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Dylan Scott

Dylan Scott is a reporter for Talking Points Memo. He previously reported for Governing magazine in Washington, D.C., and the Las Vegas Sun. His work has been recognized with a 2013 American Society of Business Publication Editors award for Best Feature Series and a 2010 Associated Press Society of Ohio award for Best Investigative Reporting. He can be reached at dylan@talkingpointsmemo.com.

Articles by Dylan

The advisor to former Ku Klux Klan leader David Duke who invited House Majority Whip Steve Scalise (R-LA) to a 2002 white nationalist meeting now asserts that Scalise never actually spoke at the meeting.

Kenny Knight, who once served as national director of the European-American Unity and Rights Association, told Slate on Tuesday that Scalise "was not there as a guest speaker at the (EURO) conference.”

That was after Knight was quoted by the Washington Post earlier in the day saying he asked Scalise "to be the first speaker before the meeting kicked off.”

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Gilda Werner Reed and her son Robert say they have been sitting on information putting House Majority Whip Steve Scalise (R-LA) at a 2002 event hosted by a white nationalist group founded by the former Ku Klux Klan leader David Duke for about seven years.

Now it is finally getting the play that they had feared it might never see.

In phone interviews with TPM Tuesday, Gilda and Robert outlined what they knew — and didn't know — about Scalise's appearance at the event and how the information ended up in the hands of Louisiana blogger Lamar White, who broke the story Sunday and sent the national press chasing his scoop.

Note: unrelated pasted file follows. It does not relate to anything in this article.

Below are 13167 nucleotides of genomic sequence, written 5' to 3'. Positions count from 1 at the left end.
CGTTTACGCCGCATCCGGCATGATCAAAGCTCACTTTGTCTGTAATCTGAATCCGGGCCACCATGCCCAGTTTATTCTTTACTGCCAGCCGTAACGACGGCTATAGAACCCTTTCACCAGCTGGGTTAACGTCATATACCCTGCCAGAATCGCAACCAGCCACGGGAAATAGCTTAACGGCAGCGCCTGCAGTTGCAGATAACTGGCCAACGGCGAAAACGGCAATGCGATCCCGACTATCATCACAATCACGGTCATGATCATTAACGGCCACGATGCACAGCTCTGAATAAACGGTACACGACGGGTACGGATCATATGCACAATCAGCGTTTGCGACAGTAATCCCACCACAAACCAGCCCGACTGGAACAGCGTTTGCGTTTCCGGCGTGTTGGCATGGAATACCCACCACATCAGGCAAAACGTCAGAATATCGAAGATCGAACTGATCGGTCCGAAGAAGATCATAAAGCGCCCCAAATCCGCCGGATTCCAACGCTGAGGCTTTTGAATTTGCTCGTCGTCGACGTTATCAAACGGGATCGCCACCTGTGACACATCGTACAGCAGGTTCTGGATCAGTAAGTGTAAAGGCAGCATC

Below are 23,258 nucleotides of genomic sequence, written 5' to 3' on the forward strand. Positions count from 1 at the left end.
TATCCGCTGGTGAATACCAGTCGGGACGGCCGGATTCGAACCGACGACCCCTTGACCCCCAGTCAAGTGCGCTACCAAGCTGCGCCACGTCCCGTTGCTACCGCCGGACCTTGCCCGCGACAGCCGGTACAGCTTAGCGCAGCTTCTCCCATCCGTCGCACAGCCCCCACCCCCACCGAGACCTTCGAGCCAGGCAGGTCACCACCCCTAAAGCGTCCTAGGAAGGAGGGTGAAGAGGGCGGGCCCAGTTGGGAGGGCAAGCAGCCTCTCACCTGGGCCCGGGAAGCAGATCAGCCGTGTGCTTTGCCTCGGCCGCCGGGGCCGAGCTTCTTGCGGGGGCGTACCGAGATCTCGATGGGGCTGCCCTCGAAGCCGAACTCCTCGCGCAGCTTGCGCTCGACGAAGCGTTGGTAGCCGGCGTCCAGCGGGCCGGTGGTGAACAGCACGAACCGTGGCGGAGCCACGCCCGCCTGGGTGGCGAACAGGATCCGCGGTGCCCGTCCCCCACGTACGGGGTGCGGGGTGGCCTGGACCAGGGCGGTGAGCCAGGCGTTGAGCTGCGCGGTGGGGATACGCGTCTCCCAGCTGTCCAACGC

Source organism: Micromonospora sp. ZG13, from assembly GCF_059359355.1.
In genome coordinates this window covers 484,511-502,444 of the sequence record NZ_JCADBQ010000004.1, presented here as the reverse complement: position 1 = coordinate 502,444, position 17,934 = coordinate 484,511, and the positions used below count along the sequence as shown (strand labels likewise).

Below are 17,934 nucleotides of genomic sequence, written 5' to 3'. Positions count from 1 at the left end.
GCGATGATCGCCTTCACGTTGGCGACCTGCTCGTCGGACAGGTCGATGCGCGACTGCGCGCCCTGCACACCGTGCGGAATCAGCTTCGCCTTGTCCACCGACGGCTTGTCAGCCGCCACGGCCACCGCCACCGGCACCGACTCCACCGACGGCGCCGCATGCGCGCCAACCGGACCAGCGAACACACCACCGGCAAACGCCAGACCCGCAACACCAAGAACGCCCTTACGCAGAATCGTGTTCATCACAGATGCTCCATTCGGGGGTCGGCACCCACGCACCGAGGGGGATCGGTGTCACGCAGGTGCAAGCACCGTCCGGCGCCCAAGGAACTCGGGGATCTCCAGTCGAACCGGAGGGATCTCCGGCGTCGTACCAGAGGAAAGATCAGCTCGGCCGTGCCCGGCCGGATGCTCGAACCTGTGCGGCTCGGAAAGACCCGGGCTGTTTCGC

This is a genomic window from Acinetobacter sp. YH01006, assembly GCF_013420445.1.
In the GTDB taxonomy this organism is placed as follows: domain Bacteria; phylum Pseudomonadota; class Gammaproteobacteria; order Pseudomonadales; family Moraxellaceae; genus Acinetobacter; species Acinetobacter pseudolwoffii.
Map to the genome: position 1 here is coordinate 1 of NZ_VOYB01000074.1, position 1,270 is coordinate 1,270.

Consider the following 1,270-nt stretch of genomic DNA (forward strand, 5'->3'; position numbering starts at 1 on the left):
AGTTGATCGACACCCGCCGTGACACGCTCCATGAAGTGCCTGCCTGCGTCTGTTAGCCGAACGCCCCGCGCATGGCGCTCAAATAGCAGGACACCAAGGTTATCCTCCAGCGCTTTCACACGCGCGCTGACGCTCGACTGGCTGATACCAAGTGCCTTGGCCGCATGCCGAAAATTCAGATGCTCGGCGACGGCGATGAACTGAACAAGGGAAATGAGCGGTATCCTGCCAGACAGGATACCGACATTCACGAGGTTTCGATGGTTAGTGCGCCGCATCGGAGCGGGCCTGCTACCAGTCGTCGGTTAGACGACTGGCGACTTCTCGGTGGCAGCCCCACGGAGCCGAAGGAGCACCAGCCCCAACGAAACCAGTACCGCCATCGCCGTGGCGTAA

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House Majority Whip Steve Scalise (R-LA) said Tuesday that his 2002 appearance at an event hosted by a white nationalist group was "a mistake I regret."

The new statement from Scalise also removed all doubt about whether he had actually spoken at the meeting.

"Twelve years ago, I spoke to many different Louisiana groups as a state representative, trying to build support for legislation that focused on cutting the wasteful state spending, eliminating government corruption, and stopping tax hikes," Scalise said. "One of the many groups that I spoke to regarding this critical legislation was a group whose views I wholeheartedly condemn."

"It was a mistake I regret, and I emphatically oppose the divisive racial and religious views groups like these hold," he continued. "I am very disappointed that anyone would infer otherwise for political gain."

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Texas is the biggest get remaining for Obamacare's Medicaid expansion, and recent reports indicate that the state's incoming governor is taking a look at it.

The San Antonio Express-News reported last week that governor-elect Greg Abbott asked about Utah's recently agreed-upon alternative Medicaid expansion plan during a recent private meeting with state lawmakers. Abbott was looking for additional information about that conservative state's model, according to the report.

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Sen. John Ensign (R-NV) resigned in 2011 amid a particularly messy scandal that featured allegations that he slept with a top aide's wife and then lobbied to get the aide a cushy job in order to keep the affair secret.